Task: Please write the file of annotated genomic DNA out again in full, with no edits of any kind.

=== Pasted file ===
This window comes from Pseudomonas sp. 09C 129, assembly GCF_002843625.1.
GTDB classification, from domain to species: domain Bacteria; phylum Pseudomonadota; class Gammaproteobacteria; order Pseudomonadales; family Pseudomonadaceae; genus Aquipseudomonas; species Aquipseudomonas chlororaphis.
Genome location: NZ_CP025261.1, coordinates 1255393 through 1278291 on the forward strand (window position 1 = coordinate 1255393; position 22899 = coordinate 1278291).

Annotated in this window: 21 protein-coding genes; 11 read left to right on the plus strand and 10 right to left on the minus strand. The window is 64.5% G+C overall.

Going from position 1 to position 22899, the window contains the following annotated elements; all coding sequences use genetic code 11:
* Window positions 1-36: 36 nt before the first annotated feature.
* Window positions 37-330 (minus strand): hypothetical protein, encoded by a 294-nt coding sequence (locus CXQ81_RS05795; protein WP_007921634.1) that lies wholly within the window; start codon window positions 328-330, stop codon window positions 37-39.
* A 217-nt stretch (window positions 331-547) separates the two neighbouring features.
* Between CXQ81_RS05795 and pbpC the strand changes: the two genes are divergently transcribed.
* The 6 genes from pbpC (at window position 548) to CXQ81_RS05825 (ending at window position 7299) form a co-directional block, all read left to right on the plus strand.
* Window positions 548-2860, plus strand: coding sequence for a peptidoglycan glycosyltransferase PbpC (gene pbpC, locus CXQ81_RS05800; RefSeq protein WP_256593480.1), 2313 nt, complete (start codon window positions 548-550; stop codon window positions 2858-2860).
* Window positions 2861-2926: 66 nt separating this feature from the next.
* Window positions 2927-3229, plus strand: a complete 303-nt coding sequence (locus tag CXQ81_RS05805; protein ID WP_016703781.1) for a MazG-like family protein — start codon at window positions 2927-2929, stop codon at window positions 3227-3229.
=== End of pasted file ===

This window comes from Pseudomonas sp. 09C 129, assembly GCF_002843625.1.
GTDB classification, from domain to species: domain Bacteria; phylum Pseudomonadota; class Gammaproteobacteria; order Pseudomonadales; family Pseudomonadaceae; genus Aquipseudomonas; species Aquipseudomonas chlororaphis.
Genome location: NZ_CP025261.1, coordinates 1255393 through 1278291 on the forward strand (window position 1 = coordinate 1255393; position 22899 = coordinate 1278291).

Annotated in this window: 21 protein-coding genes; 11 read left to right on the plus strand and 10 right to left on the minus strand. The window is 64.5% G+C overall.

Going from position 1 to position 22899, the window contains the following annotated elements; all coding sequences use genetic code 11:
* Window positions 1-36: 36 nt before the first annotated feature.
* Window positions 37-330 (minus strand): hypothetical protein, encoded by a 294-nt coding sequence (locus CXQ81_RS05795; protein WP_007921634.1) that lies wholly within the window; start codon window positions 328-330, stop codon window positions 37-39.
* A 217-nt stretch (window positions 331-547) separates the two neighbouring features.
* Between CXQ81_RS05795 and pbpC the strand changes: the two genes are divergently transcribed.
* The 6 genes from pbpC (at window position 548) to CXQ81_RS05825 (ending at window position 7299) form a co-directional block, all read left to right on the plus strand.
* Window positions 548-2860, plus strand: coding sequence for a peptidoglycan glycosyltransferase PbpC (gene pbpC, locus CXQ81_RS05800; RefSeq protein WP_256593480.1), 2313 nt, complete (start codon window positions 548-550; stop codon window positions 2858-2860).
* Window positions 2861-2926: 66 nt separating this feature from the next.
* Window positions 2927-3229, plus strand: a complete 303-nt coding sequence (locus tag CXQ81_RS05805; protein ID WP_016703781.1) for a MazG-like family protein — start codon at window positions 2927-2929, stop codon at window positions 3227-3229.